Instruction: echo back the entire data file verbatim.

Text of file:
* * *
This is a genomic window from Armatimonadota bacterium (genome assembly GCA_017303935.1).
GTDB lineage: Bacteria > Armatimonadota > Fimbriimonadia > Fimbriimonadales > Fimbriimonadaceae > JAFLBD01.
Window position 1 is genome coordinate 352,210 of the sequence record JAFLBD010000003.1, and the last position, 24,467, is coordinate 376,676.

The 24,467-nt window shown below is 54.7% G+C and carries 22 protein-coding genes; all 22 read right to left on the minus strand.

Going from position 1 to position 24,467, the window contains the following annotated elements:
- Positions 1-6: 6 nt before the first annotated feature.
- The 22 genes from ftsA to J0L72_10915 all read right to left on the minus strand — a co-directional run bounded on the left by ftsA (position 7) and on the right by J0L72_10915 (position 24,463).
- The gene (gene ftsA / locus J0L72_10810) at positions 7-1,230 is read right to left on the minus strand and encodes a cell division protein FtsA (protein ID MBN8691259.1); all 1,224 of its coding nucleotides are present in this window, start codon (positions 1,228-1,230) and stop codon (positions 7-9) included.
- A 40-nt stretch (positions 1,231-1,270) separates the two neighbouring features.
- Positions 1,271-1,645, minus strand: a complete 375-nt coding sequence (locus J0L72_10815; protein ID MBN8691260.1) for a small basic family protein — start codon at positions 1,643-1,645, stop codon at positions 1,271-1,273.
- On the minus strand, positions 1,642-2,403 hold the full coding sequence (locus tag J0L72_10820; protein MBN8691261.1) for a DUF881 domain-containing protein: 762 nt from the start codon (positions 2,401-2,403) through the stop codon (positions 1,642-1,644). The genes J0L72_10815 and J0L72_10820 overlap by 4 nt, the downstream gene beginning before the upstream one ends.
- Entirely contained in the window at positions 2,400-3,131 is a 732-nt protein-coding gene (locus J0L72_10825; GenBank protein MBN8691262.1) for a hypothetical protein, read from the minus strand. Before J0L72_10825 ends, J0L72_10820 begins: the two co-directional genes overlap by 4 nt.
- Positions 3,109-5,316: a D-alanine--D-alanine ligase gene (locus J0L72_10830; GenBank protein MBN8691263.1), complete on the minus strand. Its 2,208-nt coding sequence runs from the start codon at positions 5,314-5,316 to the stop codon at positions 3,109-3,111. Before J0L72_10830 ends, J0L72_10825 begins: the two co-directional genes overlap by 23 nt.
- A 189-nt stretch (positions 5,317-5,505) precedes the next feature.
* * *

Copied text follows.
This is a genomic window from Armatimonadota bacterium (genome assembly GCA_017303935.1).
GTDB lineage: Bacteria > Armatimonadota > Fimbriimonadia > Fimbriimonadales > Fimbriimonadaceae > JAFLBD01.
Window position 1 is genome coordinate 352,210 of the sequence record JAFLBD010000003.1, and the last position, 24,467, is coordinate 376,676.

The 24,467-nt window shown below is 54.7% G+C and carries 22 protein-coding genes; all 22 read right to left on the minus strand.

Going from position 1 to position 24,467, the window contains the following annotated elements:
- Positions 1-6: 6 nt before the first annotated feature.
- The 22 genes from ftsA to J0L72_10915 all read right to left on the minus strand — a co-directional run bounded on the left by ftsA (position 7) and on the right by J0L72_10915 (position 24,463).
- The gene (gene ftsA / locus J0L72_10810) at positions 7-1,230 is read right to left on the minus strand and encodes a cell division protein FtsA (protein ID MBN8691259.1); all 1,224 of its coding nucleotides are present in this window, start codon (positions 1,228-1,230) and stop codon (positions 7-9) included.
- A 40-nt stretch (positions 1,231-1,270) separates the two neighbouring features.
- Positions 1,271-1,645, minus strand: a complete 375-nt coding sequence (locus J0L72_10815; protein ID MBN8691260.1) for a small basic family protein — start codon at positions 1,643-1,645, stop codon at positions 1,271-1,273.
- On the minus strand, positions 1,642-2,403 hold the full coding sequence (locus tag J0L72_10820; protein MBN8691261.1) for a DUF881 domain-containing protein: 762 nt from the start codon (positions 2,401-2,403) through the stop codon (positions 1,642-1,644). The genes J0L72_10815 and J0L72_10820 overlap by 4 nt, the downstream gene beginning before the upstream one ends.
- Entirely contained in the window at positions 2,400-3,131 is a 732-nt protein-coding gene (locus J0L72_10825; GenBank protein MBN8691262.1) for a hypothetical protein, read from the minus strand. Before J0L72_10825 ends, J0L72_10820 begins: the two co-directional genes overlap by 4 nt.
- Positions 3,109-5,316: a D-alanine--D-alanine ligase gene (locus J0L72_10830; GenBank protein MBN8691263.1), complete on the minus strand. Its 2,208-nt coding sequence runs from the start codon at positions 5,314-5,316 to the stop codon at positions 3,109-3,111. Before J0L72_10830 ends, J0L72_10825 begins: the two co-directional genes overlap by 23 nt.
- A 189-nt stretch (positions 5,317-5,505) precedes the next feature.